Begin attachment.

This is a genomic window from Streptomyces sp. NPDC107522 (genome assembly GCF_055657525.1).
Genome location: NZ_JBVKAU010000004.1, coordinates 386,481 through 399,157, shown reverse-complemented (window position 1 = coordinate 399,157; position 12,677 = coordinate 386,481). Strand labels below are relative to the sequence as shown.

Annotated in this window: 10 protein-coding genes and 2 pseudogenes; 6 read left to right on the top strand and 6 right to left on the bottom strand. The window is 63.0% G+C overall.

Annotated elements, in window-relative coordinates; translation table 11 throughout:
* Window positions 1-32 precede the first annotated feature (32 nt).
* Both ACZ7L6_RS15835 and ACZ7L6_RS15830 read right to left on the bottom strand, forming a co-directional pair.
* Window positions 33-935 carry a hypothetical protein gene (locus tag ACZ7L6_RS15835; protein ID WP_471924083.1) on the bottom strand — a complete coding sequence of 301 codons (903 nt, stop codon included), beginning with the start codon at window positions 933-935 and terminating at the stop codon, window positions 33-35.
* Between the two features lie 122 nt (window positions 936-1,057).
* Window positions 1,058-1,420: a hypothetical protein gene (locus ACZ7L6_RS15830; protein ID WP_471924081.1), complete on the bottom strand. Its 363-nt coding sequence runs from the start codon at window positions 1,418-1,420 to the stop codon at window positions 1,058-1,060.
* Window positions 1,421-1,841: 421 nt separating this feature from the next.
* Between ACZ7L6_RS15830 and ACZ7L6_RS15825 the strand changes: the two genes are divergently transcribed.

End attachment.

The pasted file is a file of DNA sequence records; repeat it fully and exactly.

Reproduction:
This is a genomic window from Streptomyces sp. NPDC107522 (genome assembly GCF_055657525.1).
Genome location: NZ_JBVKAU010000004.1, coordinates 386,481 through 399,157, shown reverse-complemented (window position 1 = coordinate 399,157; position 12,677 = coordinate 386,481). Strand labels below are relative to the sequence as shown.

Annotated in this window: 10 protein-coding genes and 2 pseudogenes; 6 read left to right on the top strand and 6 right to left on the bottom strand. The window is 63.0% G+C overall.

Annotated elements, in window-relative coordinates; translation table 11 throughout:
* Window positions 1-32 precede the first annotated feature (32 nt).
* Both ACZ7L6_RS15835 and ACZ7L6_RS15830 read right to left on the bottom strand, forming a co-directional pair.
* Window positions 33-935 carry a hypothetical protein gene (locus tag ACZ7L6_RS15835; protein ID WP_471924083.1) on the bottom strand — a complete coding sequence of 301 codons (903 nt, stop codon included), beginning with the start codon at window positions 933-935 and terminating at the stop codon, window positions 33-35.
* Between the two features lie 122 nt (window positions 936-1,057).
* Window positions 1,058-1,420: a hypothetical protein gene (locus ACZ7L6_RS15830; protein ID WP_471924081.1), complete on the bottom strand. Its 363-nt coding sequence runs from the start codon at window positions 1,418-1,420 to the stop codon at window positions 1,058-1,060.
* Window positions 1,421-1,841: 421 nt separating this feature from the next.
* Between ACZ7L6_RS15830 and ACZ7L6_RS15825 the strand changes: the two genes are divergently transcribed.